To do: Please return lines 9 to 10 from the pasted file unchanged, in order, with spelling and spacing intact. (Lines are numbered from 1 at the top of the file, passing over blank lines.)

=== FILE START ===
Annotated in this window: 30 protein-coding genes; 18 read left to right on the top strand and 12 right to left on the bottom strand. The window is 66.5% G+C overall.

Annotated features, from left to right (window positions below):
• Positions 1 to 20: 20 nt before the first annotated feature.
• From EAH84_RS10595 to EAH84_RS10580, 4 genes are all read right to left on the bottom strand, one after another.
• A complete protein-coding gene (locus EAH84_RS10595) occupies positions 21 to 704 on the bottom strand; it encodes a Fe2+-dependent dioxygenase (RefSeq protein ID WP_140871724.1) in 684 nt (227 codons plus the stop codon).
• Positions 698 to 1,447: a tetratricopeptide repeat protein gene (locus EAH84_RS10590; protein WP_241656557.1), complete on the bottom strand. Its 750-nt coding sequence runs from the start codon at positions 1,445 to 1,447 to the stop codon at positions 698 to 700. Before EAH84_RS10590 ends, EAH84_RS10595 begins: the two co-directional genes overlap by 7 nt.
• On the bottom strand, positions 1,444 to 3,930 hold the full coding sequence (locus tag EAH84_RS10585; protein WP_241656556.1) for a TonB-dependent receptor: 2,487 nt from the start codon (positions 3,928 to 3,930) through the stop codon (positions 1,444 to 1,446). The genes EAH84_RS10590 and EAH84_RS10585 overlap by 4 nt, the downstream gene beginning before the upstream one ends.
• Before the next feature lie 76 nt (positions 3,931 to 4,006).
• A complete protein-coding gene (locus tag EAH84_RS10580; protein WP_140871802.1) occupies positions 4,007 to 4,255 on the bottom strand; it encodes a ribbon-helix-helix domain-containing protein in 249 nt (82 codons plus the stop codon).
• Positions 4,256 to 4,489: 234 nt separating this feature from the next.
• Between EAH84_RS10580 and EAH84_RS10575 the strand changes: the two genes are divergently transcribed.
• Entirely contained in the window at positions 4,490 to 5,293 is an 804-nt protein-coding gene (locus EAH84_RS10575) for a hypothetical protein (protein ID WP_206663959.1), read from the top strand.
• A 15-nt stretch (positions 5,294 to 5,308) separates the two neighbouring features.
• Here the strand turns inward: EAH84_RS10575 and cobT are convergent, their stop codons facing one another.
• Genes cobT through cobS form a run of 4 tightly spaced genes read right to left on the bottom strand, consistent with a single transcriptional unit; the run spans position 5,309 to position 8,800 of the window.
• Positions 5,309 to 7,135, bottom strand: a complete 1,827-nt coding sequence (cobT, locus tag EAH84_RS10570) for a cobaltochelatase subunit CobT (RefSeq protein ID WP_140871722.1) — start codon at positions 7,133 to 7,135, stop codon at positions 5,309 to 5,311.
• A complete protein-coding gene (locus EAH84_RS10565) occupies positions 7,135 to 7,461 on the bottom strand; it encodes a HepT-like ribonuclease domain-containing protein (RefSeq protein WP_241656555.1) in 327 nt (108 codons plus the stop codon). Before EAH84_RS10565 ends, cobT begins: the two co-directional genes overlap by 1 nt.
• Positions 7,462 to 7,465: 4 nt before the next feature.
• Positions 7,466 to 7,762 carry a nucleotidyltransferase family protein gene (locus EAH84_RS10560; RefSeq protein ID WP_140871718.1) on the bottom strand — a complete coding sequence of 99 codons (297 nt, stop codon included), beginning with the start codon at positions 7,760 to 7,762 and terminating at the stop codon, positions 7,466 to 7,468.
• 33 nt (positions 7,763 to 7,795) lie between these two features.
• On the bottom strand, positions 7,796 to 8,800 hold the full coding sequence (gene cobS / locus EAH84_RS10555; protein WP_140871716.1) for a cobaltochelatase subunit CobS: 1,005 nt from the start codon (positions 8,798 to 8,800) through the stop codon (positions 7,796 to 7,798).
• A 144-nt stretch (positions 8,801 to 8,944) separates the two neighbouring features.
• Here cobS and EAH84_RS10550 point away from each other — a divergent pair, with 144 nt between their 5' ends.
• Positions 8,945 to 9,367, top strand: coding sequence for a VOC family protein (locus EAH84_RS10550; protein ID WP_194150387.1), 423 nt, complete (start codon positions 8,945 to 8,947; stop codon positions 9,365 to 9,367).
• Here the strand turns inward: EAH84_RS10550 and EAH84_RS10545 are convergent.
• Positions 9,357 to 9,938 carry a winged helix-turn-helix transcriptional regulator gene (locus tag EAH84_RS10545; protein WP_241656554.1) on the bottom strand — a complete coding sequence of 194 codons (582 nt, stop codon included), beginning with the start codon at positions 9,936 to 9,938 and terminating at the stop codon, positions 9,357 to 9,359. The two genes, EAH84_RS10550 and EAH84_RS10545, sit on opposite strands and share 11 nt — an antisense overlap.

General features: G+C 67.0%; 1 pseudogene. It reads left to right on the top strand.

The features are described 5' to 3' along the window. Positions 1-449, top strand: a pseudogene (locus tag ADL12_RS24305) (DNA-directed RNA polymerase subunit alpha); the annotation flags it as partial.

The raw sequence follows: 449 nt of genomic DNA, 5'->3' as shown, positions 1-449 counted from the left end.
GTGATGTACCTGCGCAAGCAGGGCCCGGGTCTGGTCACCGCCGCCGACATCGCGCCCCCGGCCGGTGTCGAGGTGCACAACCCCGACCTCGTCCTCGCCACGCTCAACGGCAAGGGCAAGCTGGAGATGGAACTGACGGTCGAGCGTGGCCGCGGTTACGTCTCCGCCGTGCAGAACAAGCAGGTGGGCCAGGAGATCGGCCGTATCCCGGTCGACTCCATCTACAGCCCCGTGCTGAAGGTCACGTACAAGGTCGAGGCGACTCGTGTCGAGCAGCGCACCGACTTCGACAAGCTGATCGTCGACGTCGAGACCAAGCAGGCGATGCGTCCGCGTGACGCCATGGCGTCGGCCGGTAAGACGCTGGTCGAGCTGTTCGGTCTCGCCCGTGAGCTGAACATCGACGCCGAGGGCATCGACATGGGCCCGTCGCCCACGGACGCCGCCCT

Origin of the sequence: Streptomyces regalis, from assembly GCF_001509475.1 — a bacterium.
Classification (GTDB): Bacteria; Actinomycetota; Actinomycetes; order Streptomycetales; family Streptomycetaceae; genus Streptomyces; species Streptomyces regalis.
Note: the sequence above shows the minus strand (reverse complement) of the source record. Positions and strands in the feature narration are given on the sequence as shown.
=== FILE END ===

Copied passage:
• A complete protein-coding gene (locus tag EAH84_RS10580; protein WP_140871802.1) occupies positions 4,007 to 4,255 on the bottom strand; it encodes a ribbon-helix-helix domain-containing protein in 249 nt (82 codons plus the stop codon).
• Positions 4,256 to 4,489: 234 nt separating this feature from the next.